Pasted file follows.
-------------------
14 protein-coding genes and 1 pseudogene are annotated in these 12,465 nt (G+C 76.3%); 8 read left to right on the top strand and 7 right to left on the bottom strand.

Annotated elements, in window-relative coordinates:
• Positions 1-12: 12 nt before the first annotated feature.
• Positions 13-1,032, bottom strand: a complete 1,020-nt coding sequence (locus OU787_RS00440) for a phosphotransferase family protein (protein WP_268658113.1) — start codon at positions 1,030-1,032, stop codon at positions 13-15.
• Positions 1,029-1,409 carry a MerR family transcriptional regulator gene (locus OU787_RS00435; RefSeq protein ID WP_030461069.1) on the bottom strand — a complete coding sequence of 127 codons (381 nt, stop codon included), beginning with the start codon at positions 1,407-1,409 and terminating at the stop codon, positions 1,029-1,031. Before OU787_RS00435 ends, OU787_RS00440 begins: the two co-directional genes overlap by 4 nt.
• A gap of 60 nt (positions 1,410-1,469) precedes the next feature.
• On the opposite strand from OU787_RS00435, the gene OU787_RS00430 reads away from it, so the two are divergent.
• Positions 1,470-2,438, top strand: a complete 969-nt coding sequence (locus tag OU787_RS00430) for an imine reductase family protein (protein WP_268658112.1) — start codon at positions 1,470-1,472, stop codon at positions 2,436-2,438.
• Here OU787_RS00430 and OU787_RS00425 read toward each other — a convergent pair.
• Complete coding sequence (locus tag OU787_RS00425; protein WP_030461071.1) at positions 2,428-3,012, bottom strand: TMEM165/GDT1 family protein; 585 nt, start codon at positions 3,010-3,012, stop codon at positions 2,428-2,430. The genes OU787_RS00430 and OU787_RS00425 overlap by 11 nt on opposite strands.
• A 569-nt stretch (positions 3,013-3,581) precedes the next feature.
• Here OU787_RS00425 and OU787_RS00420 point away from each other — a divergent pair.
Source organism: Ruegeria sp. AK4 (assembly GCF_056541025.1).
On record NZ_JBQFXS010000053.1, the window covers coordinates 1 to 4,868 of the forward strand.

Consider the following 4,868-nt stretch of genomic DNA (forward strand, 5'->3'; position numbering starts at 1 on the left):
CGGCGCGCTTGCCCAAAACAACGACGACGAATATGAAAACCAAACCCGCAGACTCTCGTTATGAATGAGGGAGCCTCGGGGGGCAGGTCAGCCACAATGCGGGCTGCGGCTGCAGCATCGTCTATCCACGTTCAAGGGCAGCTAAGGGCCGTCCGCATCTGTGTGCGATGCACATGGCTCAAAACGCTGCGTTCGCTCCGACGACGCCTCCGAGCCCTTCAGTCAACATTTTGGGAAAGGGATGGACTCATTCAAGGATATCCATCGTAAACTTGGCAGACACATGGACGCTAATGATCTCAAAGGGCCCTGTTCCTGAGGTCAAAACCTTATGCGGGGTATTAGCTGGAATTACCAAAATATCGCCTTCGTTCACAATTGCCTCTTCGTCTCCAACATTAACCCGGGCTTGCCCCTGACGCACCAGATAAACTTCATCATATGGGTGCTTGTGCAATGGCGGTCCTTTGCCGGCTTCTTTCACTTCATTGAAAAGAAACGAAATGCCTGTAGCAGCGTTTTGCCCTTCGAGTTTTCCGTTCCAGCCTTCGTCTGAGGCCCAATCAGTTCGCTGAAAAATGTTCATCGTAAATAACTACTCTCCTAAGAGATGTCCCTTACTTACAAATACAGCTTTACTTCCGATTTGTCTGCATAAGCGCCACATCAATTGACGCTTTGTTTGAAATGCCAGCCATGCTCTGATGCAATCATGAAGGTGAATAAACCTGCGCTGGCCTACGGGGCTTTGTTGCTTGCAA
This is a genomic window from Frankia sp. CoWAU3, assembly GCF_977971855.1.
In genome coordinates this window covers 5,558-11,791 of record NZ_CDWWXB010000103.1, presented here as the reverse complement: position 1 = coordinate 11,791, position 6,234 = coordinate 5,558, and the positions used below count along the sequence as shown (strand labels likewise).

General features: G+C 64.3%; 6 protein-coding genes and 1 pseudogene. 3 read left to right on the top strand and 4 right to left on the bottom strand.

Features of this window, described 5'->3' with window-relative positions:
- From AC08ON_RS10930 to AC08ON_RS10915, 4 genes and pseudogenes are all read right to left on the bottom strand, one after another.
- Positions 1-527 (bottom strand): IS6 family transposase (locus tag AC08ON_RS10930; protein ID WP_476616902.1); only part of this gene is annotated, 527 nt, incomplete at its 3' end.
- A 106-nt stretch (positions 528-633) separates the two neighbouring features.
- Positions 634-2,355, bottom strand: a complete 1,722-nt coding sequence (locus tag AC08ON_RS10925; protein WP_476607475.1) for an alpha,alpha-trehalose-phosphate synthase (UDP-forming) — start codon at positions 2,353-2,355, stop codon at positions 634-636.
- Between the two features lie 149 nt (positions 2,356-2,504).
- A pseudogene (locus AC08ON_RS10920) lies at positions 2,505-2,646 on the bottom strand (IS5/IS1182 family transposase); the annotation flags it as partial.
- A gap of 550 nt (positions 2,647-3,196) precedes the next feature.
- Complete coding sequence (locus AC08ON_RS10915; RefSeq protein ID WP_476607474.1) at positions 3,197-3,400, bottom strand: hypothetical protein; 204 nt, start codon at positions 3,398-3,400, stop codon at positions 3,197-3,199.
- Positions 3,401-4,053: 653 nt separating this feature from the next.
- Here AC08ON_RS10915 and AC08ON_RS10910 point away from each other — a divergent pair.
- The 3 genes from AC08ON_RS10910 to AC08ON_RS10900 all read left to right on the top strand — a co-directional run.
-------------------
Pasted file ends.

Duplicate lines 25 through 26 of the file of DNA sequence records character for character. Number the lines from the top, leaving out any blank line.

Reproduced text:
- Between the two features lie 149 nt (positions 2,356-2,504).
- A pseudogene (locus AC08ON_RS10920) lies at positions 2,505-2,646 on the bottom strand (IS5/IS1182 family transposase); the annotation flags it as partial.